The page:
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This Is bc

Tuesday, October 16, 2007

Pesto Party

Ok, I lied.

Remember back in July of last year when I said to use "a jar of pesto" in the orzo salad recipe? Well, I never use jarred pesto. I should have mentioned this then, but I was lazy and didn't feel like also including a pesto recipe. I doubt it matters because no one has actually used that orzo salad recipe anyway. But I would like to address this pesto thing.

Pesto is great, but pesto from a jar is not great. Fresh pesto is the only way to go and making your own means that it will be cheap as well. You really can't find large quantities of fresh basil at any other time of the year than the summer and the summer is coming to an end. So make pesto now. And make a lot of it, put it in ice cube trays, freeze it and then you have pesto to last the entire winter. That's what I did yesterday. It's also what I did at this time last year, and we just finished the last of our pesto a couple of weeks ago.

The New York Times had an article about this last week which included a recipe. You'll want to multiply the actual recipe many fold to get enough pesto to freeze for the winter. I bought 2 pounds of basil, so without the stems it probably yielded 1 lb/16 ounces of basil. I didn't use nearly as much oil as it calls for in the recipe. I probably only dumped about a cup or so in the food processor.

The most important part of this process is finding lots of basil on the cheap. I would look for ethnic grocery stores which also sell produce. The basil is out there you just have to find it, but stay away from the supermarkets which charge $2.50 for a little bunch in a tidy plastic container.

Wednesday, October 10, 2007

Banana Nut Muffins

Grand Reopenning? I wouldn't go that far, Dan. But I do have some recipes and comments and original photography I'd like to share. And that should be good enough.

Whenever I buy bananas I always two or three really ripe ones leftover at the end of the week. Best thing to do with these are make banana bread or banana nut muffins. This muffin recipe is my grandmother's and I really like the lightness the yogurt and baking soda give the muffins (in lieu of more fat).

Banana Nut Muffins

Makes 12 small muffins


1 small muffin pan

1/2 C yogurt
1 t baking soda
2 T butter
2 C flour - any combination - all-purpose, wheat, corn, oatmeal, etc.
1 t baking powder
1 t vanilla
2 eggs
1/2 C sugar
2 bananas, mushed up
1/2 C nuts - walnuts, pecan, or any nuts to your liking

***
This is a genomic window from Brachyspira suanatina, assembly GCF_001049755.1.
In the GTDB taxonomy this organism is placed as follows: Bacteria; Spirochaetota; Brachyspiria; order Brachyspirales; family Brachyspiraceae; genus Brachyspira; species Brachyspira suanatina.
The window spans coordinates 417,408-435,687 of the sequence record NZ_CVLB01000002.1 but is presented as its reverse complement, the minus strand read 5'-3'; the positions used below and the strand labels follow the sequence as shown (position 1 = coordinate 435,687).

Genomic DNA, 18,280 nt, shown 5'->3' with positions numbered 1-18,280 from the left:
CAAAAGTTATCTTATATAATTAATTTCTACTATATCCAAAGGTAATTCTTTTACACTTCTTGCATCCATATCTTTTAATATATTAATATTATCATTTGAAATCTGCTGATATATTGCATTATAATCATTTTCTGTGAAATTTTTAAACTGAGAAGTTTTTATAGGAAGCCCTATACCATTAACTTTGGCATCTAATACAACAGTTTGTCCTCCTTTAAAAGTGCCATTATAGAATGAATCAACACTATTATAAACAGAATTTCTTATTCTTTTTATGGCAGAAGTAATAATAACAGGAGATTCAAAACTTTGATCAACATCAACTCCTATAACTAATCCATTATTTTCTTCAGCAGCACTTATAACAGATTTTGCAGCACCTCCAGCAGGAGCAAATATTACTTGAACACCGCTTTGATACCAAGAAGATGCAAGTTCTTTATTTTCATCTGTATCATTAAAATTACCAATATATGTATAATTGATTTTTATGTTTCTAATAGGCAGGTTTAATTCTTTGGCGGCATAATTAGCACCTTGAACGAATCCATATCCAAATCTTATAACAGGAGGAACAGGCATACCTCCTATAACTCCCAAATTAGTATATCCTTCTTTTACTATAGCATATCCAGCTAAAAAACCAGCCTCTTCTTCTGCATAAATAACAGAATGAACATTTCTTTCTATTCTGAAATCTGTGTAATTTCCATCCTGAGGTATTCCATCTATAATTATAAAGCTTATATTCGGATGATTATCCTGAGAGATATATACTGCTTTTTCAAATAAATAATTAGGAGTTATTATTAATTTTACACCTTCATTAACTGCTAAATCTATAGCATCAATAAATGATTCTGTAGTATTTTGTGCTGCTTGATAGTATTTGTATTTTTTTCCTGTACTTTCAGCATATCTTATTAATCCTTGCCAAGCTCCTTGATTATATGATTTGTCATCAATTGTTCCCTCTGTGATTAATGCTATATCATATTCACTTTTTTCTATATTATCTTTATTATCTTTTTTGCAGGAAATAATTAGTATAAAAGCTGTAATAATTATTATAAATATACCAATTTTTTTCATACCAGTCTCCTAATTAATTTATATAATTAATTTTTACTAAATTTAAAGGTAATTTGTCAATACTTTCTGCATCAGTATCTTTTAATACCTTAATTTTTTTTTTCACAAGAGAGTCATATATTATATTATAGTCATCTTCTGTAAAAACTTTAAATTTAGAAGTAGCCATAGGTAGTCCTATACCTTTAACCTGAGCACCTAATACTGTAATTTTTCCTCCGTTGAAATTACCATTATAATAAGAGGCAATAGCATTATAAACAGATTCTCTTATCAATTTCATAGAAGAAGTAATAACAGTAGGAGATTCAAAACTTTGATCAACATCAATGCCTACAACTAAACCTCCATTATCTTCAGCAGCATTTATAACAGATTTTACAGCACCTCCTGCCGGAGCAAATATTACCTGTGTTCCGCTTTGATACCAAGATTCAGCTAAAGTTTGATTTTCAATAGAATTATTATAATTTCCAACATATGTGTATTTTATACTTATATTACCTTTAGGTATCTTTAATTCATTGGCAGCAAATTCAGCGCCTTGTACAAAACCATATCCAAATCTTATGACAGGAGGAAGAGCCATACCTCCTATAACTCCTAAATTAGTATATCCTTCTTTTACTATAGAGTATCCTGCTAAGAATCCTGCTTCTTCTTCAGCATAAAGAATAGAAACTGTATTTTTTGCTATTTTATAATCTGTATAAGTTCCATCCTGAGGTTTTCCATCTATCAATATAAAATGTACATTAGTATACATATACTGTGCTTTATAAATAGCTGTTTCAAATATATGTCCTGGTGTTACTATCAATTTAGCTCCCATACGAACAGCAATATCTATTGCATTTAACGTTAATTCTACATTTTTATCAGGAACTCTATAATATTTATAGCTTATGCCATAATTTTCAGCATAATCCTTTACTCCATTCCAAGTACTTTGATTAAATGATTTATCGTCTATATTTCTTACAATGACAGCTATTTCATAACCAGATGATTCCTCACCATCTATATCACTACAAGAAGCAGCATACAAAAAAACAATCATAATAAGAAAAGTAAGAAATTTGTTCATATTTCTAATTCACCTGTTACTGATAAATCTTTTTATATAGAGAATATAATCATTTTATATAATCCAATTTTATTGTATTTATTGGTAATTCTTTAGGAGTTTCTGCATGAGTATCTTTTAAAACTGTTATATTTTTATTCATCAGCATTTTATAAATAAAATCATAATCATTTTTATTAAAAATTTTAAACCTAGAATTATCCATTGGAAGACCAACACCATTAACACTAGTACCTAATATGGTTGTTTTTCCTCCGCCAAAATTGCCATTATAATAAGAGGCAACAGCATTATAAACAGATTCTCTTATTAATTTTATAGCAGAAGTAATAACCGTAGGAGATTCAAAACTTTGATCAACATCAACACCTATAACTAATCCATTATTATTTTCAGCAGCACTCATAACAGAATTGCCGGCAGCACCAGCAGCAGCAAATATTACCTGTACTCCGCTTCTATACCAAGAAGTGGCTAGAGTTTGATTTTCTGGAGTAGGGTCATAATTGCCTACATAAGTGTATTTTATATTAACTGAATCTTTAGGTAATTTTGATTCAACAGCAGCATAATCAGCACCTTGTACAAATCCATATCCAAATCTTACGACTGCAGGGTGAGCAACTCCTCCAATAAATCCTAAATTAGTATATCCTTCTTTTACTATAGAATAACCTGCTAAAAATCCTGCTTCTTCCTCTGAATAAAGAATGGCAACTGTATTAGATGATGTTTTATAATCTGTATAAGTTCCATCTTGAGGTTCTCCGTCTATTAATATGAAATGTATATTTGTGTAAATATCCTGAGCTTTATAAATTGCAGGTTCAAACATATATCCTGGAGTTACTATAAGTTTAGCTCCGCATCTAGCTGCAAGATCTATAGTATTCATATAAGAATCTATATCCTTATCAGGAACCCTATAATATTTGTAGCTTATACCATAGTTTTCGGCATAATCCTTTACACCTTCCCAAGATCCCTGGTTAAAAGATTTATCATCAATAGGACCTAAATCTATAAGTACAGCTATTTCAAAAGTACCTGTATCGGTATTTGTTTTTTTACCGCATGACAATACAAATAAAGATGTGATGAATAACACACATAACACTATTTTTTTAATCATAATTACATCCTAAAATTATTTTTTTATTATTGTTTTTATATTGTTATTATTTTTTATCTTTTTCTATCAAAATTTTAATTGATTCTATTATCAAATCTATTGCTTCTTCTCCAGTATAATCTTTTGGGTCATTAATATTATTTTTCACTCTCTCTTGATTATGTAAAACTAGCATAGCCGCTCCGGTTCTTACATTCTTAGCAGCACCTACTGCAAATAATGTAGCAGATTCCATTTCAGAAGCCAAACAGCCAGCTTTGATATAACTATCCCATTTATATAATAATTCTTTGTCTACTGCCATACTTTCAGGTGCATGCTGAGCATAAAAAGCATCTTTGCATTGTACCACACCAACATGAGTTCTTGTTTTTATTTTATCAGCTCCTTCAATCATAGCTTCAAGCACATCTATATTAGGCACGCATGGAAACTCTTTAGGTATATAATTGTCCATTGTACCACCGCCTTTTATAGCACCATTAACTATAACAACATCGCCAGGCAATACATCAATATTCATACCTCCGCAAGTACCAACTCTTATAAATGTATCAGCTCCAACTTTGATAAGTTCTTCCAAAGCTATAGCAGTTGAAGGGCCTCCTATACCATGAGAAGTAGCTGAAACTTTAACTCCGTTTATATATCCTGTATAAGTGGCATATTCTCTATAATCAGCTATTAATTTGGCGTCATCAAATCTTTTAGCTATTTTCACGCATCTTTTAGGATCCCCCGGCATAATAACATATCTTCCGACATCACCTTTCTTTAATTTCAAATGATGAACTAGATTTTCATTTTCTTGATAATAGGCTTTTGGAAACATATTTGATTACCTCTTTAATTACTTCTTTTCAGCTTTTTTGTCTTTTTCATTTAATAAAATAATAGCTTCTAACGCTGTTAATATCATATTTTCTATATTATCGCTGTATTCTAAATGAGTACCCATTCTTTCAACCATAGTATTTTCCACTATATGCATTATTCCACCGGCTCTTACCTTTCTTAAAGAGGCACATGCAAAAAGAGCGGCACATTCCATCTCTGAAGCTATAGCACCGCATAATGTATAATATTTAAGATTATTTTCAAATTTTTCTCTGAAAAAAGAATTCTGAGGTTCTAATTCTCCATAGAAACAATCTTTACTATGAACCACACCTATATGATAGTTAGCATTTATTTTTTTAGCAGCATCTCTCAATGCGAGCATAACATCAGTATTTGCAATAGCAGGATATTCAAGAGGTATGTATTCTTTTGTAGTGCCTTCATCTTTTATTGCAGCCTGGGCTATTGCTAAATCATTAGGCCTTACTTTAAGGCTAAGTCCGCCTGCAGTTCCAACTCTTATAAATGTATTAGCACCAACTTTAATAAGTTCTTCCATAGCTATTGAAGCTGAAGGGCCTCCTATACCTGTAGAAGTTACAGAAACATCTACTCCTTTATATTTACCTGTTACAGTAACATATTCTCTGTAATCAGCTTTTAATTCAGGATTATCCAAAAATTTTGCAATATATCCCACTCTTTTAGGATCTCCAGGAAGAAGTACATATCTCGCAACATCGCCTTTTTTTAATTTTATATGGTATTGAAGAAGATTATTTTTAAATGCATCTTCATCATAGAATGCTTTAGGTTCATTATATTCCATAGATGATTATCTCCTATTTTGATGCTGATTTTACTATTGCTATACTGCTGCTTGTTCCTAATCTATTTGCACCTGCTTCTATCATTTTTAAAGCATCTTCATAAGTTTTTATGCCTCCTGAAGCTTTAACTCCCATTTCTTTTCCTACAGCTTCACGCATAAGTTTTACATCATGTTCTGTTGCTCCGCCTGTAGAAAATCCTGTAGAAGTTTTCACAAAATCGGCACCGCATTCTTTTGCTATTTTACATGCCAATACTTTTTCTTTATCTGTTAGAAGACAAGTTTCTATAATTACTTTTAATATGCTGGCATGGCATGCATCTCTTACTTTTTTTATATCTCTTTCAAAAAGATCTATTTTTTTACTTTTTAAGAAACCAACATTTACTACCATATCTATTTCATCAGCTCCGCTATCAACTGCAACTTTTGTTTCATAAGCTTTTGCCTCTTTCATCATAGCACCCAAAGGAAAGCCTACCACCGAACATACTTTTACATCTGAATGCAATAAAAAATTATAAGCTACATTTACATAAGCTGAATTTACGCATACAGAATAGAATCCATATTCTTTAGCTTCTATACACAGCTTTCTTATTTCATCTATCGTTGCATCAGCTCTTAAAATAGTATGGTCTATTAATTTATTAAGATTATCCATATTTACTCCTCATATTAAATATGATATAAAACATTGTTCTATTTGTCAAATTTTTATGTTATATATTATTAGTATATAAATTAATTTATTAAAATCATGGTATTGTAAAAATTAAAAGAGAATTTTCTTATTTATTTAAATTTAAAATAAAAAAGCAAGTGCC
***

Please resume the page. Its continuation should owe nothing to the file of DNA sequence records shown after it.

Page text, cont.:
some other stuff - cinnamon, nutmeg, honey, etc.

Preheat over to 400 degrees.

Put yogurt in bowl and add baking soda. Let this sit and rise, about 10 minutes. Melt butter and let cool. Mix the dry ingredients (flour and baking powder). Mix the wet ingredients: whisk the eggs while adding the butter slowly, and the sugar, bananas, yogurt, and vanilla. Add the wets to drys. Mix and add the nuts and a teaspoon or so of your spice selection.

Bake for ~25 min. Keep an eye on them after 20.

Wednesday, June 27, 2007


Go eat a peach! Peaches are back and they are great. If you know anything you'll eat one every day for the rest of the summer or until they stop being good.

Wednesday, June 20, 2007

Summer Wine

I promised to blog about wine this week, so I've committed myself. I'd like to be brief though.

Summer is a time for kicking back and having a beer after work on the weekend standing next to a grill loaded with meat. But wine can sometimes be a suitable alternative to beer, even during the summer. Most of the wine I would want to drink during the summer would be white or (maybe) rose. But there are good summer reds too. I wouldn't recommend a big red like cabernet for the summer. Instead go for something lighter, more acidic and less hit-you-over-the-head-with-a-cornucopia that you find in some reds that showcase deep, ripe fruit.

The two that I drank this weekend are 2005 Sepp Moser Zweigelt (pictured above) and 2004 Michele Chiarlo Le Orme Barbera d'Asti. Both of these are made from grapes which aren't quite household names in the US.

The Barbera grape is very popular in Italy and most of the wines you'll find are from Asti, Alba and Monferrato, in the north. Barbera were just reviewed two weeks ago by the NY Times and the Michele Chiarlo just made their top 10 (out of 25 or so.) The bottle may run you $13.

The Zweigelt is a grape most grown in Austria. Austria isn't particularly known for its wines, but most times when you see an Austrian, it's white. The red Zweigelt is sort of hard to come by, but if you see one, buy it. You might be pleasantly surprised. Last week the Times reviewed Zweigelts and Bluafrankisch (another Aryan red). Unfortunately, I don't think the Times tried Sepp Moser's bottle, because I think it would have done well. It's also a cheap buy at under $10.

I liked the Zweigelt must more than the Barbera. But both were good and I would buy them again. Thankfully my local wine store always stocks Sepp Moser wines (they produce some of my favorite Gruner Vetliners) so my supply will never run out. I drank each chilled a bit, which is definitely the way to go when drinking wine when 80 degrees out.

Friday, June 15, 2007


I like dried apricots so much more than fresh ones. I don't think I can same the same thing for any other fruit. Isn't that interesting?

Also, I haven't blogged about a wine for such a long time. I'm planning on buying and drinking two summer reds from fairly unpopular varietals. Check in after the warm weekend for notes on those.